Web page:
When Lord Kedarnath came to the South

The Kedareshwara temple at Balligave is undoubtedly a delicate construction representing the period’s matured temple architecture.

Published: 22nd July 2022 12:00 AM  |   Last Updated: 21st July 2022 11:07 PM   |  A+A-

Balligave Kedareshwwara Temple

Balligave Kedareshwwara Temple.

Kedarnath, the abode of Kedareshwara Siva, is one of the most significant Jyotirlingas. It is a place of great attraction, for both spiritual and physical experiences. I always wondered if the mighty Himalayas have hidden many more exciting places in the vast range. 

Among the 12 Jyotirlingas, Kedareshwara is the most important one. The Kshetra Darshana of Kedareshwara, even with the best mode of transportation today, has its own constraints. Kedarnath is nestled amidst the magnanimous, mighty Himalayan ranges and is approachable by ancient pavement pathways (about 17 km) from Gaurikund and Sonprayag.

The trekking pathway follows the edge of a mighty mountain on one side while the Mandakini River is on another. Even with modern-day amenities, the Kshetra Darshana of Kedarnath is risky and demanding. The region’s high altitude, sudden climatic change and lack of oxygen can threaten life. However, despite all such difficulties, pilgrims visit in plenty to see the ultimate abode of the lord (I visited the Kshetra in the last week of May 2022).

The ancient records of the temple date back to the 8–9th century. That marks the visit of Adi Guru Shankaracharya, who set right the pooja procedure both at Kedar and Badarinath. 

It is said that he consecrated the Sivalinga in its present position and caused the temple construction. Kedareshwara temple has a beautiful nagara shikhara temple with a garbhagriha and a hall, where sculptures of the Pandavas are enshrined in niches. The temple’s main entrance has a pediment-like form on the doorway, which has a statue of an apsara. It is simply an imposing architecture and a typical example of the Himalayan temples. Similar temples may be seen at Ukhi Mutt, Badari, Tunganath, Guptha Kashi, etc.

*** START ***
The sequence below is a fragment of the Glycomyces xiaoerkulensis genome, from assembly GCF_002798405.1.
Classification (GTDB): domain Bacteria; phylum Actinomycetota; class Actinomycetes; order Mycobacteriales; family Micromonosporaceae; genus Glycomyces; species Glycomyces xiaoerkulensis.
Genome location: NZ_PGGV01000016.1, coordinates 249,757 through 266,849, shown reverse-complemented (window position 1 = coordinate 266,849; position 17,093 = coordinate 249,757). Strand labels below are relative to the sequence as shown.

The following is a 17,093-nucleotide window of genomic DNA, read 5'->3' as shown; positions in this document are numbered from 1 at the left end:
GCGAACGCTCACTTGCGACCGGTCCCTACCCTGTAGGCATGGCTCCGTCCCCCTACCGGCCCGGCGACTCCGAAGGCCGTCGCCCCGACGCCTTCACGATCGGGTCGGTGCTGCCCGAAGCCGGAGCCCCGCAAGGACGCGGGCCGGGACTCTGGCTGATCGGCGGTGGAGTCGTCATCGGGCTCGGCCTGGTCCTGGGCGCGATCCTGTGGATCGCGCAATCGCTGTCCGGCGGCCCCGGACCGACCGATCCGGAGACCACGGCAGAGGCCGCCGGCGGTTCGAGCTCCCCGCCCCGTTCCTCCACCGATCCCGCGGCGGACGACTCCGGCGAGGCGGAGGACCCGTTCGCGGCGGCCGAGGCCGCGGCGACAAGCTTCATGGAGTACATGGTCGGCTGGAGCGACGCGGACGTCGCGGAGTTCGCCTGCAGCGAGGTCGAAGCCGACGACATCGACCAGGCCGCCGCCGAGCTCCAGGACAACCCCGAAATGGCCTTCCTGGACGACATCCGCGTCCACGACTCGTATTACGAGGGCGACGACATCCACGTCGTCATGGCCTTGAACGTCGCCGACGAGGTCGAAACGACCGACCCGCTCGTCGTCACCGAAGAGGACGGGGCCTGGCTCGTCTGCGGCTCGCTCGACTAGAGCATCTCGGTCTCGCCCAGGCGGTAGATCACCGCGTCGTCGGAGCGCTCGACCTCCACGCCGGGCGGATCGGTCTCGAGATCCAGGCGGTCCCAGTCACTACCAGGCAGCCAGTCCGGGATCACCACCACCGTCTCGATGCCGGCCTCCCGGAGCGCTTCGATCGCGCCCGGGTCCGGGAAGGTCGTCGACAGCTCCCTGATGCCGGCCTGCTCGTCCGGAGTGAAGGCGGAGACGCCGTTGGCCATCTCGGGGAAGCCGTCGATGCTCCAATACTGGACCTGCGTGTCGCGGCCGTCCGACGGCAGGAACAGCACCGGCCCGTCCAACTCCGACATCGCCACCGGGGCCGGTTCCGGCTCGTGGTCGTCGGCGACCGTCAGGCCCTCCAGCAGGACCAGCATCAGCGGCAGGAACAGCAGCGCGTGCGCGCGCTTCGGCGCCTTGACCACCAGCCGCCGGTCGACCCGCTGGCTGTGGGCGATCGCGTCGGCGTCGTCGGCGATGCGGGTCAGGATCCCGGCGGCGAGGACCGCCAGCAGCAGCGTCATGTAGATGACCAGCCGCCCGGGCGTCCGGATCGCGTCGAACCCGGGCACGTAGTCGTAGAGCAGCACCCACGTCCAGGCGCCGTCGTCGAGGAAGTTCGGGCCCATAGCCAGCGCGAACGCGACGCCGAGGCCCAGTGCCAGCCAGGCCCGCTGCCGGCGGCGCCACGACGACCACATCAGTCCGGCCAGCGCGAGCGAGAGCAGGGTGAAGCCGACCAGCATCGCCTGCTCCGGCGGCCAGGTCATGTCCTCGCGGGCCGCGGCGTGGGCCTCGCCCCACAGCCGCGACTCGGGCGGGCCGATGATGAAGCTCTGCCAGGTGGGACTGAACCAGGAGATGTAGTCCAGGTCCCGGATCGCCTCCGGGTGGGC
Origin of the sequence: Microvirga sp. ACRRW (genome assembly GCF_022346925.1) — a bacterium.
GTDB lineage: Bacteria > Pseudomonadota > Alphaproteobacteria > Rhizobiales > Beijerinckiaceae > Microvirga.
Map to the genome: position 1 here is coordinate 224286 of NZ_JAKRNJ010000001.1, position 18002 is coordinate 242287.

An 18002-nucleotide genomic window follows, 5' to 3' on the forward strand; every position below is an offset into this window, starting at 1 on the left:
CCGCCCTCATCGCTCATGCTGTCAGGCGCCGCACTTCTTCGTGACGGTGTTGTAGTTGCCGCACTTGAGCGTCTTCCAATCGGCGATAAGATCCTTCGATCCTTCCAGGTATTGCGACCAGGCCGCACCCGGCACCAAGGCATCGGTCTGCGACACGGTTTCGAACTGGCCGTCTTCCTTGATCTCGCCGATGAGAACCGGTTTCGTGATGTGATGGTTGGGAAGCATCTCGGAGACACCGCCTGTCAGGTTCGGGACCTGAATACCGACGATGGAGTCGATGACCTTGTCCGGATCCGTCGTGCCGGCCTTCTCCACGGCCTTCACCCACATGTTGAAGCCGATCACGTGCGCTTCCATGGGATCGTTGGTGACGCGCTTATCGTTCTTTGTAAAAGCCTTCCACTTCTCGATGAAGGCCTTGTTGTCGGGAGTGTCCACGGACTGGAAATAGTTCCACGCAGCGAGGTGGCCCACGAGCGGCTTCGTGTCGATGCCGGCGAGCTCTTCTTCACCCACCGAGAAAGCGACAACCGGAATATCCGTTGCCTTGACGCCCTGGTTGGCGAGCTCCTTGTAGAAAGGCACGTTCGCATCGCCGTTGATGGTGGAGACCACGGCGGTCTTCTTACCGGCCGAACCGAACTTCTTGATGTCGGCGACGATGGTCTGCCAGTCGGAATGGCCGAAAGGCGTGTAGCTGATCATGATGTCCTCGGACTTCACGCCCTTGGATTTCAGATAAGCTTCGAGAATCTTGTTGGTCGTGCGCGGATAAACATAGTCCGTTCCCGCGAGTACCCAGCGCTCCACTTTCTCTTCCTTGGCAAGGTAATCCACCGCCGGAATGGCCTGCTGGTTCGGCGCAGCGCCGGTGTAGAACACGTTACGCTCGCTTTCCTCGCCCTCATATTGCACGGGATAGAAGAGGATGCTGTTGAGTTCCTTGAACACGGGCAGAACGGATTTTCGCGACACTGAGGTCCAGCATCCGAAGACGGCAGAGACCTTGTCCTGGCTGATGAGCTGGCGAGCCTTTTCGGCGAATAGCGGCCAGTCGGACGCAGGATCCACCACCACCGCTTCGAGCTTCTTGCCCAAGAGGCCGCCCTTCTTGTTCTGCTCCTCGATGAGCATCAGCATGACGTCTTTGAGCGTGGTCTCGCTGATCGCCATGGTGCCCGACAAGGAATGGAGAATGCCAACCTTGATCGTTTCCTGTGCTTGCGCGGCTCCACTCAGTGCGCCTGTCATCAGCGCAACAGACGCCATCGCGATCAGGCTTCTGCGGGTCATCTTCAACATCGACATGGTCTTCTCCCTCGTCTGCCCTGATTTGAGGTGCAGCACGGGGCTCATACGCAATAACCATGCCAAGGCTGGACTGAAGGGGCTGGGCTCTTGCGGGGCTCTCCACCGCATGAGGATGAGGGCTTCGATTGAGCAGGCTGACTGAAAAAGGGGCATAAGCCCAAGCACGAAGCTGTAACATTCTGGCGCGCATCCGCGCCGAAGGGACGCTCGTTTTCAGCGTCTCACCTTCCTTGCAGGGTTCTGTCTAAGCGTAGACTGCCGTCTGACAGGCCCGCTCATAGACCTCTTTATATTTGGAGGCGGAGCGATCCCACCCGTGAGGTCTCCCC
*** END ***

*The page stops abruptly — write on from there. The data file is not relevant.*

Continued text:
The fascinating aspect is the presence of Kedareshwara temples in southern India, especially in Karnataka. There are more than a dozen temples named after Kedareshwara. Interestingly, the majority of these temples were built after 8–9th Century CE. 

It also indicates Sri Shankaracharya’s influence on bringing the Kedareshwara and other Jyotirlinga temples to southern India. It is true that even today, all Siva devotees may not be able to visit Kedarnath. The pilgrimage is not easy; hence, Kedarnath has descended to south India. Anyone desirous of visiting Kedarnath must face a lot of difficulties. That is probably why all remote and far-flung Jyotirlingas have been installed in Karnataka. 

(R ) Balligave Kedareshwara Temple (rear view)

The one I wish to introduce here is at Balligave, in Shikaripur Taluk of Shimoga District in Karnataka. Balligave was a flourishing town from the times of the Badami Chalukyas. It was the centre of learning and merchants. Later, during the Kalyan Chalukya period, it developed as an essential centre of architecture and sculpture and also the Kalamukha Saiva seat. There were six Mutts, of which the Kedareshwara Mutt belongs to the Kalamukha sect of Saivism. It also serves as the headquarters of the Kalamukha Saiva teachers, whose names are mentioned in many inscriptions of the Kalyan Chalukya period in Balligave and nearby places.